Can a project manager be a hero? Should she or he be one?
These questions came up at a meeting here. Some felt that bringing certain projects to successful conclusion was, indeed, heroic. They thought it took special determination, that something had been saved by the project manager’s actions. It might have been the team’s reputation, or the organization’s resources, or a deliverable that another team was depending upon.
Others believed that, if heroics were called for, then the project manager had not been doing a good job in the first place. These folks expected good project management to result in regular schedules, adrenaline-free Fridays, and a basic lack of unforeseen circumstances. No silver capes required.
I don’t think things are quite this cut and dried, myself. Project managers don’t always have the luxury of starting from scratch, picking a dream team, or even picking the team at all. Sometimes, the project manager joins the project mid-stream, or even toward the end. Depending on the state of affairs left by the previous project manager, the new guy or gal may not have such a good set of maps from which to start working. That means getting a handle on the project, managing the team, and delivering the service or product is an uphill battle. If that person helps the team succeed, is he or she a hero? Or simply doing a good job?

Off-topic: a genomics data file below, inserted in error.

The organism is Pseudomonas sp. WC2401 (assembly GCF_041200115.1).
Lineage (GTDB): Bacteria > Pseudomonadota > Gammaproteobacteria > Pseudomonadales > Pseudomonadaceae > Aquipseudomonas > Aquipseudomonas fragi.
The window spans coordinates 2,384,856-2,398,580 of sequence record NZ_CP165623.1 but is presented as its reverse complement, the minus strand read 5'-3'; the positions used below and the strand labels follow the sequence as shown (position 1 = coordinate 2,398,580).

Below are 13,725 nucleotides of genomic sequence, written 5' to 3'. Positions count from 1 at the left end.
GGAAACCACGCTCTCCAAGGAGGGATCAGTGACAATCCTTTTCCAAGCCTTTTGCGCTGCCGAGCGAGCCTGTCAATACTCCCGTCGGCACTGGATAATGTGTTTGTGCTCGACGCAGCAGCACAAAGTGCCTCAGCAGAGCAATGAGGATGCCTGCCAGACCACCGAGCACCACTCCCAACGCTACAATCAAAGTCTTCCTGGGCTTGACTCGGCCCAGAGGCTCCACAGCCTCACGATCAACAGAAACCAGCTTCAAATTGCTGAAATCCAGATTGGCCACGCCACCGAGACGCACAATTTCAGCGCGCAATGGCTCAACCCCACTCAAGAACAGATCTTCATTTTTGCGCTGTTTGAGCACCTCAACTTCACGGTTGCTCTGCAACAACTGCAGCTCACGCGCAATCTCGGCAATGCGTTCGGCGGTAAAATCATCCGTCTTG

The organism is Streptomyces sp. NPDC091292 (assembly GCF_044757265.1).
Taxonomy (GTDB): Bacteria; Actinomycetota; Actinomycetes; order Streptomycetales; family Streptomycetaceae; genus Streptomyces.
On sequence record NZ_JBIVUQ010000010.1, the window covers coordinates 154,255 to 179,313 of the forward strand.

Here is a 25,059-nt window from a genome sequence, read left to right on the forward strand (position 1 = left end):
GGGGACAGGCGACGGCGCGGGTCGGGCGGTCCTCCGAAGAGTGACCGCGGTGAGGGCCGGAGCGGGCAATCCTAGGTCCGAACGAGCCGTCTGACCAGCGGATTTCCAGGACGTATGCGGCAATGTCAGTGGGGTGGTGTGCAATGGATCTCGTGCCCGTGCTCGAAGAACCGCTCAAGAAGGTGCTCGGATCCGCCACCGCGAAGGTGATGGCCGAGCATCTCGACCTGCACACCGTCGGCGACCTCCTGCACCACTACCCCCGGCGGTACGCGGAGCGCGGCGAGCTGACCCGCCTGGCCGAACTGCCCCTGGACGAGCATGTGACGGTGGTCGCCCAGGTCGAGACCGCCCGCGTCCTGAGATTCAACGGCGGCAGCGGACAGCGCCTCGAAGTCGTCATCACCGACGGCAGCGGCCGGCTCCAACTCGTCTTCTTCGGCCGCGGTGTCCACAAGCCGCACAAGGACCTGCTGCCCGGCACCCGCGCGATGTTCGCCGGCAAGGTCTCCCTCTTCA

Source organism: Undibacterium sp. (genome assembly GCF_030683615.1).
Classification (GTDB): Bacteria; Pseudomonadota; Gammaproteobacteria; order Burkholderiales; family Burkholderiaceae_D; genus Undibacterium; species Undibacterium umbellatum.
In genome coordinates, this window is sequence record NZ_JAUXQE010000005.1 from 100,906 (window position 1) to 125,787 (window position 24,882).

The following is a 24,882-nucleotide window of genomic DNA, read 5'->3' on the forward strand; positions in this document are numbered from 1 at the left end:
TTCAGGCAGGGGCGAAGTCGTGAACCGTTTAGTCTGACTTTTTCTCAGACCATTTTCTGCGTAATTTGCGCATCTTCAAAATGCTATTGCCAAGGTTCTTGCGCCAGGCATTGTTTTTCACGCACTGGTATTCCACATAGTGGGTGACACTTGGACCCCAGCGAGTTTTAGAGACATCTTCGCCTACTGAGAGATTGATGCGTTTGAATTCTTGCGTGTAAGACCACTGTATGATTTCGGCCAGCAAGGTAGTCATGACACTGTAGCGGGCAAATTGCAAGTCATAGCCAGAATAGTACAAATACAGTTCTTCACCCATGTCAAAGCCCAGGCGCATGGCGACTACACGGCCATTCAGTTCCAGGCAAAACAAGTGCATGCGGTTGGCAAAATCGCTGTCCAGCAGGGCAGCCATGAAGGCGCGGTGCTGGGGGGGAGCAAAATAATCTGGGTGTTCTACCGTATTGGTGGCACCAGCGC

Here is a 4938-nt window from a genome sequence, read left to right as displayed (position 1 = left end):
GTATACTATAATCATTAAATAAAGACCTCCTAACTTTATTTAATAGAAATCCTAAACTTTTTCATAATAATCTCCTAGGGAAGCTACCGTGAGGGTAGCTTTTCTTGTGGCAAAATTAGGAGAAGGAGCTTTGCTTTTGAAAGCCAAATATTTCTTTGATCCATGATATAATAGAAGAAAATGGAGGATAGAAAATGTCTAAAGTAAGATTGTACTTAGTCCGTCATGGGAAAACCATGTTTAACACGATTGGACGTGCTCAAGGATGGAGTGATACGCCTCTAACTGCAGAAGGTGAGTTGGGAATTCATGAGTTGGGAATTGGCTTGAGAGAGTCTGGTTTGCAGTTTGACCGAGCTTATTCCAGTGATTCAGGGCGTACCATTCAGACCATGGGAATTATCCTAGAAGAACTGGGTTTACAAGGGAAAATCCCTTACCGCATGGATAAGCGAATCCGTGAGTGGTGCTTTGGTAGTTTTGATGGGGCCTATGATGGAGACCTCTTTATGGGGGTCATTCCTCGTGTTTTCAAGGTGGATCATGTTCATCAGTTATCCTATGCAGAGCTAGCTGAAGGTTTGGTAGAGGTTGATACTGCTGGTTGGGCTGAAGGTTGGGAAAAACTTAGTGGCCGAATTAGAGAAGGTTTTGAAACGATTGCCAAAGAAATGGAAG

Let’s think too about the loneliness of the long-distance project manager. When I started that sentence, I intended it to be about the project manager tackling a multi-year project, the kind of thing that requires a sustaining of momentum through institutional budget cycles, staff turnover, software upgrades, and more. But it seems to me that it also applies to the project manager who is located in one city while the project team is located in at least one other place. There is energy expended to sustain momentum there as well, and there is a multiplier factor when the distance is greater than two timezones away.
You begin to get a sense that “doing a good job” in project management is actually a shifting notion, and something that’s gotten quite a bit more complicated in the last ten or fifteen years, with the increasing speed of software development changes and the ever-widening geographic scope of project teams.
In a world where a librarian can become an action figure, maybe it’s time to revisit what it means to be a hero.